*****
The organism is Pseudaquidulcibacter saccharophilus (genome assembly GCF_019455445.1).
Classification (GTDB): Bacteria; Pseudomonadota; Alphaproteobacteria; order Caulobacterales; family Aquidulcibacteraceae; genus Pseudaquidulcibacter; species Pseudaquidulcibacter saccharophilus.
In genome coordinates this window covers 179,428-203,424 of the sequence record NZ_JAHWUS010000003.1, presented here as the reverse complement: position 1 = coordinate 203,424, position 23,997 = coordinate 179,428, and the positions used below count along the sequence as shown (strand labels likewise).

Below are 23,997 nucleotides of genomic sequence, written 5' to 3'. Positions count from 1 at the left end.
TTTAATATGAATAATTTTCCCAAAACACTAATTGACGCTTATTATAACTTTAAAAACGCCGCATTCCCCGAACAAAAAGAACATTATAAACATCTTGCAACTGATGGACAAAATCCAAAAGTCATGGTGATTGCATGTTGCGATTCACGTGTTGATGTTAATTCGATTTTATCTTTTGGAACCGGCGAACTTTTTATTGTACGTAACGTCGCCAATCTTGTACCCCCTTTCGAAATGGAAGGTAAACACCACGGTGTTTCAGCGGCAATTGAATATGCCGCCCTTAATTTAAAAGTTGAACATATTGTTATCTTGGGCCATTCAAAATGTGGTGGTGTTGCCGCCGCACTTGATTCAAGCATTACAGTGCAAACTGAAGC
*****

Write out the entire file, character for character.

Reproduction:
The organism is Pseudaquidulcibacter saccharophilus (genome assembly GCF_019455445.1).
Classification (GTDB): Bacteria; Pseudomonadota; Alphaproteobacteria; order Caulobacterales; family Aquidulcibacteraceae; genus Pseudaquidulcibacter; species Pseudaquidulcibacter saccharophilus.
In genome coordinates this window covers 179,428-203,424 of the sequence record NZ_JAHWUS010000003.1, presented here as the reverse complement: position 1 = coordinate 203,424, position 23,997 = coordinate 179,428, and the positions used below count along the sequence as shown (strand labels likewise).

Below are 23,997 nucleotides of genomic sequence, written 5' to 3'. Positions count from 1 at the left end.
TTTAATATGAATAATTTTCCCAAAACACTAATTGACGCTTATTATAACTTTAAAAACGCCGCATTCCCCGAACAAAAAGAACATTATAAACATCTTGCAACTGATGGACAAAATCCAAAAGTCATGGTGATTGCATGTTGCGATTCACGTGTTGATGTTAATTCGATTTTATCTTTTGGAACCGGCGAACTTTTTATTGTACGTAACGTCGCCAATCTTGTACCCCCTTTCGAAATGGAAGGTAAACACCACGGTGTTTCAGCGGCAATTGAATATGCCGCCCTTAATTTAAAAGTTGAACATATTGTTATCTTGGGCCATTCAAAATGTGGTGGTGTTGCCGCCGCACTTGATTCAAGCATTACAGTGCAAACTGAAGC